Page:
According to an HHS draft document, coordinating hubs will be asked to report county-level data on the number and type of Covid-19 tests administered each month. The hubs will also be tasked with coordinating delivery of test results within two to three days and establish a sustainability plan to ensure testing capacity is maintained after federal support ends.

Marcus Plescia, chief medical officer for the Association of State and Territorial Health Officials, said the push to reinforce the importance of testing as an infection control mechanism is particularly important because states and the public are so focused on vaccine distribution.

Testing works hand-in-hand with vaccination to help beat the virus back, Santos said on the administration’s Thursday call with industry.

“With the vaccine available, there is a real opportunity to get to zero transmission and stay there,” he said. “But to do so we need to increase testing capacity and to continue to identify and stop spread. Maintaining high levels of testing as vaccination rolls out and transmission decreases is critical to controlling this pandemic and to preventing another wave.”

Other experts said they expect testing numbers to rebound, even without the new testing program, once the U.S. begins to reopen and more people travel. But the increasing availability of point-of-care tests means many tests may not be reported, said Georges Benjamin, executive director of the American Public Health Association.

That could pose a challenge for public health officials trying to understand the spread of the virus before the country sets up a dedicated surveillance system for Covid-19 that is similar to what it uses to monitor influenza.

“You want your surveillance system set up with some depth, some clear definitions so these ebbs and flows that are outside of that don’t influence your surveillance,” Benjamin said. “I’m worried that we’re not building that other system fast enough.”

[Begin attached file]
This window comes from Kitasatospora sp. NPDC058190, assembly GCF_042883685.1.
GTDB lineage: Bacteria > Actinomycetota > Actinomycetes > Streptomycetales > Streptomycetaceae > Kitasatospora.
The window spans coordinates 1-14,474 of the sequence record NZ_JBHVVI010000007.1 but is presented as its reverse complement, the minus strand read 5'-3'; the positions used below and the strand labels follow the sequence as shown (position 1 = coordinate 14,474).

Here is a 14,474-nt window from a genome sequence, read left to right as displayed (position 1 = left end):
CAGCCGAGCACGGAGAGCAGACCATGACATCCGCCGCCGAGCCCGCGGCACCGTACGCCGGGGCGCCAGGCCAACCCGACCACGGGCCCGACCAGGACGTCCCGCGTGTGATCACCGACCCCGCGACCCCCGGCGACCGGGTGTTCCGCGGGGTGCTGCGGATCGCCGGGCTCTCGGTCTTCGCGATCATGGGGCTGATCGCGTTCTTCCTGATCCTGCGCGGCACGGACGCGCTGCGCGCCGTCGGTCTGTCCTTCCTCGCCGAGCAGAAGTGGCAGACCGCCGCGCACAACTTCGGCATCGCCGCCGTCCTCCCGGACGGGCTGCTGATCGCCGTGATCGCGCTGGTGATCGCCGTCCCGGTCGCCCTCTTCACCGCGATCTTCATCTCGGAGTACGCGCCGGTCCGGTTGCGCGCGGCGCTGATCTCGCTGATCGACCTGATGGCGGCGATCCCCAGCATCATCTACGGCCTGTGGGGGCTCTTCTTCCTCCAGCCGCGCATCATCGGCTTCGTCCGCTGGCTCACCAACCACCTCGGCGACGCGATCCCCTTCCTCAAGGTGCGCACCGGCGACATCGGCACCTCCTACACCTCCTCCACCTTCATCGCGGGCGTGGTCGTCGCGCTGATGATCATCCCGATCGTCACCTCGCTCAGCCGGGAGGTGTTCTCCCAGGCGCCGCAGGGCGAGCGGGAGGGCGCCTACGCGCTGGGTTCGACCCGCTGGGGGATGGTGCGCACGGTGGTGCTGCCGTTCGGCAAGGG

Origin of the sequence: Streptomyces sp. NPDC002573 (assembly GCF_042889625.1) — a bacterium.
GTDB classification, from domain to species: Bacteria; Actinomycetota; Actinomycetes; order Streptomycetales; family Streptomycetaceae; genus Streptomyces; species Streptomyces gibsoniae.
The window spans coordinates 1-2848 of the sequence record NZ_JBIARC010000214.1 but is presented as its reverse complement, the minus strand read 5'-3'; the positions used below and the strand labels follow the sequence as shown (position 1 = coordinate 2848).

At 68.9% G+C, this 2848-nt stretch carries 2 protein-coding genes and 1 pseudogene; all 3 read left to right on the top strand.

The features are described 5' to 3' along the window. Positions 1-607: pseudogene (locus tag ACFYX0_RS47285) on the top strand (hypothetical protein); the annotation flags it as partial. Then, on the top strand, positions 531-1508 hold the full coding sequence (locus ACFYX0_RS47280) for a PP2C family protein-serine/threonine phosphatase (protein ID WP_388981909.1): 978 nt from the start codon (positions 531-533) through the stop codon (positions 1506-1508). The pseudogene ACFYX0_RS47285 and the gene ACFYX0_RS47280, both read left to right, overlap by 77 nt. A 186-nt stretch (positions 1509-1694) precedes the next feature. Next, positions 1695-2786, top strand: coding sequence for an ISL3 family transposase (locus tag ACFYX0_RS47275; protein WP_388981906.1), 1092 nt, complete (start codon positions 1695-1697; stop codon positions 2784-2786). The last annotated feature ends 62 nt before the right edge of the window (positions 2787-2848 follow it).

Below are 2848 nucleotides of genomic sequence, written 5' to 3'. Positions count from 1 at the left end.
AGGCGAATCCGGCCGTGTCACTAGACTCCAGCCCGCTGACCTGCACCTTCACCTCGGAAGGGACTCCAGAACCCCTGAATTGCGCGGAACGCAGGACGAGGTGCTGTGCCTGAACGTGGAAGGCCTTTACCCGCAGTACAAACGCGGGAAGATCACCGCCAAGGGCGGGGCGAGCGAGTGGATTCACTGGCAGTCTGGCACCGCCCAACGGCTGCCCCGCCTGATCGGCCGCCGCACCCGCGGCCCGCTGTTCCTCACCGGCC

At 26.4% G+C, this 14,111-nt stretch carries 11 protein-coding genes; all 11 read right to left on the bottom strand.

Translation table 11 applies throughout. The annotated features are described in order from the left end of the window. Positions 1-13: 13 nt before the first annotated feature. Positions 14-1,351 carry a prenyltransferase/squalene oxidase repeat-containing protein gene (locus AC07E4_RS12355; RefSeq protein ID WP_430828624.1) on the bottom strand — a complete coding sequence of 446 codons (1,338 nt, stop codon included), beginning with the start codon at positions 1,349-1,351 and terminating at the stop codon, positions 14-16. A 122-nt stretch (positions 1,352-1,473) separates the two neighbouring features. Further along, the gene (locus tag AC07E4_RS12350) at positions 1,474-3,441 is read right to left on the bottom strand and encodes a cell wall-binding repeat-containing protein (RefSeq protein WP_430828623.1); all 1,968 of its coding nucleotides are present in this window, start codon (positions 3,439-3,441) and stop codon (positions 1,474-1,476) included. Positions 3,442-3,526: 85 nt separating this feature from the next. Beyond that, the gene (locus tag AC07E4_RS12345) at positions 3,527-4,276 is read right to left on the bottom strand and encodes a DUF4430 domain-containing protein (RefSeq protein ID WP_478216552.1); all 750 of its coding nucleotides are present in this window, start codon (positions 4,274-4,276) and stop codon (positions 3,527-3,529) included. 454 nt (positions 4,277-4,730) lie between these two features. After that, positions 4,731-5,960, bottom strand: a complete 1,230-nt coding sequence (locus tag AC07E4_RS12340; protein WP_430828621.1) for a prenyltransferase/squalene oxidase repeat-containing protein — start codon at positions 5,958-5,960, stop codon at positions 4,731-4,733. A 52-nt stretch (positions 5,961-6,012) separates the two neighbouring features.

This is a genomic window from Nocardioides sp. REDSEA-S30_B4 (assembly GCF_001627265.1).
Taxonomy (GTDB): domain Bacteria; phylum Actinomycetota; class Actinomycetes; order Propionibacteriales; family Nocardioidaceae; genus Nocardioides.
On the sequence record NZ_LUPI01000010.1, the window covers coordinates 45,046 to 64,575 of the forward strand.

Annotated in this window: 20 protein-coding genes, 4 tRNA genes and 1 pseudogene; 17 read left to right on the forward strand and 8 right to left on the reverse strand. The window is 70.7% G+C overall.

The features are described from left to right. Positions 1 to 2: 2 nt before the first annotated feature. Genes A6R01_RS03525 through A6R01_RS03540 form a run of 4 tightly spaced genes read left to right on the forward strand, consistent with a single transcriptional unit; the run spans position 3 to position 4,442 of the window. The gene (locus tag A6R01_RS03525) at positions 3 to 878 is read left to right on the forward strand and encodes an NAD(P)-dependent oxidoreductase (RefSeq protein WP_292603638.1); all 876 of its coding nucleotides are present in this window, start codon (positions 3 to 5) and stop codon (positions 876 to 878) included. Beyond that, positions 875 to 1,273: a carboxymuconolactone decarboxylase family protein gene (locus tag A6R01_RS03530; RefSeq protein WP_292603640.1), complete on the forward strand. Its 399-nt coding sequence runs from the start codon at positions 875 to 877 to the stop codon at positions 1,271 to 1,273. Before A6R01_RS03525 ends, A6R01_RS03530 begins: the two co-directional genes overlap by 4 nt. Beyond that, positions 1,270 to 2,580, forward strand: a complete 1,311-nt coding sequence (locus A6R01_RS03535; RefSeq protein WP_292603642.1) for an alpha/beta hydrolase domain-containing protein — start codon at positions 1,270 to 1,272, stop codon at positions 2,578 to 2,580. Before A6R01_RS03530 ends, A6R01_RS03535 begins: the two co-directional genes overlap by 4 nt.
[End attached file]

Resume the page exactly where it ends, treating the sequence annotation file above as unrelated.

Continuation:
Bruce Tromberg, a scientist at the National Institutes of Health who leads the federal government’s Rapid Acceleration of Diagnostics initiative, said his unofficial estimate is that the results of more than 2 million daily point-of-care tests are not being reported to health authorities.

“More and more people are relying on antigen tests and they are just not reported,” Giroir said. “Secondly, when the numbers go down, people are not hyper about being tested. We saw that all the time — when the numbers started going down, people just didn’t go — you couldn’t give away a test.”

An HHS spokesperson said the coordinating hubs are one piece of a broader strategy to ensure the country is testing enough to mitigate spread of the virus. “We look forward to continuing to announce more testing measures in the weeks ahead,” the spokesperson said.

The new federal coordination centers could have long-lasting benefits, beyond increased testing, that are only realized years down the line, Becker and Giroir said. Much of the lab capacity for the public-private partnership is expected to come from academic labs at universities across the country that will train the next generation of biostatisticians and lab workers.

“You’re never going to lose by investing in equipment and training at the universities,” Giroir said. “How many times have you heard, we don’t have the lab technicians, we don’t have the workforce. All this could be used for that.”

Becker hopes the result will be a more resilient public health system ready to respond when the next threat arrives.

“We needed to stand up this massive testing infrastructure,” Becker said. “And I think the next time there’s some new emerging disease, we’re going to be much better prepared, based on the experiences we had here.”

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